6 ADVERSE REACTIONS The following clinically significant adverse reactions are described elsewhere in the labeling: Hypersensitivity Reactions [see Warnings and Precautions (5.2)] Infusion Site Reactions [see Warnings and Precautions (5.3)] Most common adverse reactions in adults (≥2%) are: fatigue, diarrhea, neutropenia, asthenia, anemia, peripheral neuropathy, leukopenia, dyspepsia, urinary tract infection, pain in extremity. (6.1) Adverse reactions in pediatrics are similar to adults. To report SUSPECTED ADVERSE REACTIONS, contact Merck Sharp & Dohme Corp., a subsidiary of Merck & Co., Inc., at 1-877-888-4231 or FDA at 1-800-FDA-1088 or www.fda.gov/medwatch. 6.1 Clinical Trials Experience Because clinical trials are conducted under widely varying conditions, adverse reaction rates observed in the clinical trials of a drug cannot be directly compared to rates in the clinical trials of another drug and may not reflect the rates observed in clinical practice. The overall safety of EMEND for injection was evaluated in approximately 1800 adult and pediatric patients. Adverse Reactions in Adults for the Prevention of Nausea and Vomiting Associated with MEC In an active-controlled clinical trial in patients receiving MEC, safety was evaluated in 504 patients receiving a single dose of EMEND for injection in combination with ondansetron and dexamethasone (EMEND regimen) compared to 497 patients receiving ondansetron and dexamethasone alone (standard therapy). The most common adverse reactions are listed in Table 6. Table 6 Most Common Adverse Reactions in Patients Receiving MECReported in ≥2% of patients treated with the EMEND regimen and at a greater incidence than standard therapy. EMEND for injection, ondansetron, and dexamethasoneEMEND regimen (N=504) Ondansetron and dexamethasoneStandard therapy (N=497) fatigue 15% 13% diarrhea 13% 11% neutropenia 8% 7% asthenia 4% 3% anemia 3% 2% peripheral neuropathy 3% 2% leukopenia 2% 1% dyspepsia 2% 1% urinary tract infection 2% 1% pain in extremity 2% 1% Infusion-site reactions were reported in 2.2% of patients treated with the EMEND regimen compared to 0.6% of patients treated with standard therapy. The infusion-site reactions included: infusion-site pain (1.2%, 0.4%), injection-site irritation (0.2%, 0.0%), vessel puncture-site pain (0.2%, 0.0%), and infusion-site thrombophlebitis (0.6%, 0.0%), reported in the EMEND regimen compared to standard therapy, respectively. Adverse Reactions in Adults for the Prevention of Nausea and Vomiting Associated with HEC In an active-controlled clinical study in patients receiving HEC, safety was evaluated for 1143 patients receiving a single dose of EMEND for injection compared to 1169 patients receiving the 3-day regimen of oral EMEND (aprepitant) [see Clinical Studies (14.1)]. The safety profile was generally similar to that seen in the MEC study with fosaprepitant and prior HEC studies with aprepitant. However, infusion-site reactions occurred at a higher incidence in patients in the fosaprepitant group (3.0%) compared to those in the aprepitant group (0.5%). The following additional infusion-site reactions occurred in the HEC study and were not reported in the MEC study described above: infusion-site erythema (0.5%, 0.1%), infusion-site pruritus (0.3%, 0.0%), and infusion-site induration (0.2%, 0.1%), reported in the fosaprepitant group compared to the aprepitant group, respectively. Adverse Reactions in Pediatric Patients 6 Months to 17 Years of Age for the Prevention of Nausea and Vomiting Associated with HEC or MEC Single-Dose EMEND for Injection Regimen The safety of a single dose of EMEND for injection in pediatric patients (6 months to 17 years) was evaluated in two active-controlled and a single-arm clinical study in patients who received either HEC or MEC. Patients also received ondansetron with or without dexamethasone. The adverse reaction profile was similar to adults. The safety analysis included 69 pediatric patients who received the recommended dose. An additional 70 patients received a single, higher-than-recommended dose. The most common adverse reactions that occurred in >15% of patients who received the recommended dose were anemia, neutropenia, thrombocytopenia, and febrile neutropenia. 3-Day IV/Oral/Oral EMEND Regimen In pediatric patients (12 to 17 years), the safety of the 3-day IV/oral/oral EMEND regimen was evaluated in a single-arm clinical study including 12 patients who received a regimen of either HEC or MEC. In pediatric patients 6 months to 12 years of age, the safety of the 3-day IV/oral/oral EMEND regimen was not directly evaluated. The safety of a single-dose of EMEND for injection (3 mg/kg) administered on day 1 of the 3-day IV/oral/oral regimen was evaluated in one active-controlled and one single-arm study including 48 patients who received a regimen of either HEC or MEC. Patients also received ondansetron with or without dexamethasone. The adverse reaction profile was similar to adults and pediatric patients receiving a single dose of EMEND for injection. Because fosaprepitant is converted to aprepitant, those adverse reactions associated with aprepitant might also be expected to occur with EMEND for injection. See the full prescribing information for EMEND capsules for complete safety information regarding studies performed with oral aprepitant. 6.2 Postmarketing Experience The following adverse reactions have been identified during post-approval use of EMEND. Because these reactions are reported voluntarily from a population of uncertain size, it is not always possible to reliably estimate their frequency or establish a causal relationship to drug exposure. Skin and subcutaneous tissue disorders: pruritus, rash, urticaria, Stevens-Johnson syndrome/toxic epidermal necrolysis [see Warnings and Precautions (5.2)]. Immune system disorders: hypersensitivity reactions including anaphylaxis and anaphylactic shock [see Contraindications (4), Warnings and Precautions (5.2)]. Nervous system disorders: ifosfamide-induced neurotoxicity reported after EMEND and ifosfamide coadministration.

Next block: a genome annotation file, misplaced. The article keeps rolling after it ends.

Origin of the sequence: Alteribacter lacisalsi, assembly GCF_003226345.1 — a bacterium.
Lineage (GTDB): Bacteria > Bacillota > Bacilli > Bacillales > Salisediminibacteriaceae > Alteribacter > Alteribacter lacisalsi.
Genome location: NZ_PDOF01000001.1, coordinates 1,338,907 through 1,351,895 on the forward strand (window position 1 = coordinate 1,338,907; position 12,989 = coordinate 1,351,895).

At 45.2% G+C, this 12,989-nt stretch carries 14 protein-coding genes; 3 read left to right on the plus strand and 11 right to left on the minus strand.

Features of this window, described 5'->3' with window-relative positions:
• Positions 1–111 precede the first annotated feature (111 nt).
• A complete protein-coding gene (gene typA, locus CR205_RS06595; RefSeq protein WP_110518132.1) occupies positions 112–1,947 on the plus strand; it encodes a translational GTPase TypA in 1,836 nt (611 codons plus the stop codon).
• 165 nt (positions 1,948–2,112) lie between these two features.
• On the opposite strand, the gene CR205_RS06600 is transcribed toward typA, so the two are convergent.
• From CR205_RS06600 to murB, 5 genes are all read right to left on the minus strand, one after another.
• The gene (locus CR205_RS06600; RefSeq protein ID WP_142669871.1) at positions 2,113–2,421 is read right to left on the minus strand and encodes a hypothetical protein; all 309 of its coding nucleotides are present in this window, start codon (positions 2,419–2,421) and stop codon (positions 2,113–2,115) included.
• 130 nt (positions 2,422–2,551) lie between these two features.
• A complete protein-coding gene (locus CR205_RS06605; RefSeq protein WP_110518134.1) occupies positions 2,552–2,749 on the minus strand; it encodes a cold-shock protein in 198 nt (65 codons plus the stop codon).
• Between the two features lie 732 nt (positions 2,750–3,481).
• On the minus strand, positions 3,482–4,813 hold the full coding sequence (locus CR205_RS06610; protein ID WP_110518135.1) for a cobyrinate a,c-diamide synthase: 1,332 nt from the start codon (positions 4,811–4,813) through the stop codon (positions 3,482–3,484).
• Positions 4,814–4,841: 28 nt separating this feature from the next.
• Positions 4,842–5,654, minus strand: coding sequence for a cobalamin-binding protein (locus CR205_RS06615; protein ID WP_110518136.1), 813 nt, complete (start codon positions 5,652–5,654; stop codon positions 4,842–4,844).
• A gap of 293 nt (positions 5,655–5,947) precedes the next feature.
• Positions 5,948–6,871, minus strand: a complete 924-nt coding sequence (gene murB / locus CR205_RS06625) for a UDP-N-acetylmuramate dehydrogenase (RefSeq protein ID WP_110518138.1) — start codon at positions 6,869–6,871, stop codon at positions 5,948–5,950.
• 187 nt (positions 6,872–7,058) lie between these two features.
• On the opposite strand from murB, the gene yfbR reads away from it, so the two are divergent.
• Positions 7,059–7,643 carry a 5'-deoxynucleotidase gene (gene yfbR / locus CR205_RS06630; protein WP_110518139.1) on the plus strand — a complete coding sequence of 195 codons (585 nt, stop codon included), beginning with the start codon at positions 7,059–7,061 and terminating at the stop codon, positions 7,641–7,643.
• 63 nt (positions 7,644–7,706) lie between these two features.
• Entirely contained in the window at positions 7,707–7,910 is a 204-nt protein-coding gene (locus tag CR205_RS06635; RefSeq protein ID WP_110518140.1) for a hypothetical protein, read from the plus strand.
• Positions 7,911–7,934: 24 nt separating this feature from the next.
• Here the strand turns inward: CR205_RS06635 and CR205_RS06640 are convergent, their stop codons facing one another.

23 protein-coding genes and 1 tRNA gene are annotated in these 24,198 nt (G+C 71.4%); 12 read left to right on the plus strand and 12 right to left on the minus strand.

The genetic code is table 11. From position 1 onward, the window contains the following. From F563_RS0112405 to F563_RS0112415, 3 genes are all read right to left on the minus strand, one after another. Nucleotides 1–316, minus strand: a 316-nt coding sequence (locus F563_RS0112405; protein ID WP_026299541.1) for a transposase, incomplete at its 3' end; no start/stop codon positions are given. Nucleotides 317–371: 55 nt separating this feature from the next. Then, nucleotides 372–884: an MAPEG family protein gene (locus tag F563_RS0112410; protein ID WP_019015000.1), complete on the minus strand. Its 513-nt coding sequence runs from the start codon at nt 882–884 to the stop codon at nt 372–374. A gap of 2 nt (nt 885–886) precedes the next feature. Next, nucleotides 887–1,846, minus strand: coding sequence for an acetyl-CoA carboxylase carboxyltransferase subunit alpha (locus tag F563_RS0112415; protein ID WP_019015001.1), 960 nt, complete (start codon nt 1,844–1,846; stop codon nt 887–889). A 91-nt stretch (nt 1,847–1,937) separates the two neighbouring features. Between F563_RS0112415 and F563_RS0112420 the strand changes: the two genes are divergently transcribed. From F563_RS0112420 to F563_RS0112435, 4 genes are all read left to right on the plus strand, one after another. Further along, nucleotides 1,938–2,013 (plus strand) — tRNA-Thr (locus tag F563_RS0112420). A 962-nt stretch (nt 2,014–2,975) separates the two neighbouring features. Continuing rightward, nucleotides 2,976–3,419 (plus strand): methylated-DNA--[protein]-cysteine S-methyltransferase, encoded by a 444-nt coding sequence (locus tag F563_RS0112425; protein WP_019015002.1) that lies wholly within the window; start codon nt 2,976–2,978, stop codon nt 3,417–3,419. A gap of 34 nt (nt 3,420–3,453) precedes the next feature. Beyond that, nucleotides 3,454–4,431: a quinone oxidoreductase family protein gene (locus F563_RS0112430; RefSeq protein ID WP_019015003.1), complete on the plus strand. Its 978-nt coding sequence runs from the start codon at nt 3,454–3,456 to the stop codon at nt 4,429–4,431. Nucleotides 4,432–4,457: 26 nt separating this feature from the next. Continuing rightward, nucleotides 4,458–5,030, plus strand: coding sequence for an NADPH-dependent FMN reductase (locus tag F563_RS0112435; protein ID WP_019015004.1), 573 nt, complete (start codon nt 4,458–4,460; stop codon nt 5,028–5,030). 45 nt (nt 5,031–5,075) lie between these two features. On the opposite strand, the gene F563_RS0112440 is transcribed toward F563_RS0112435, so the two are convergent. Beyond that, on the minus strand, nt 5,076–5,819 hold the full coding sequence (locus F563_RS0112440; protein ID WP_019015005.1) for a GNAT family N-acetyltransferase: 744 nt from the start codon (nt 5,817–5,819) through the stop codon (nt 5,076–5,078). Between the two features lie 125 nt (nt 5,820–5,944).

Usage information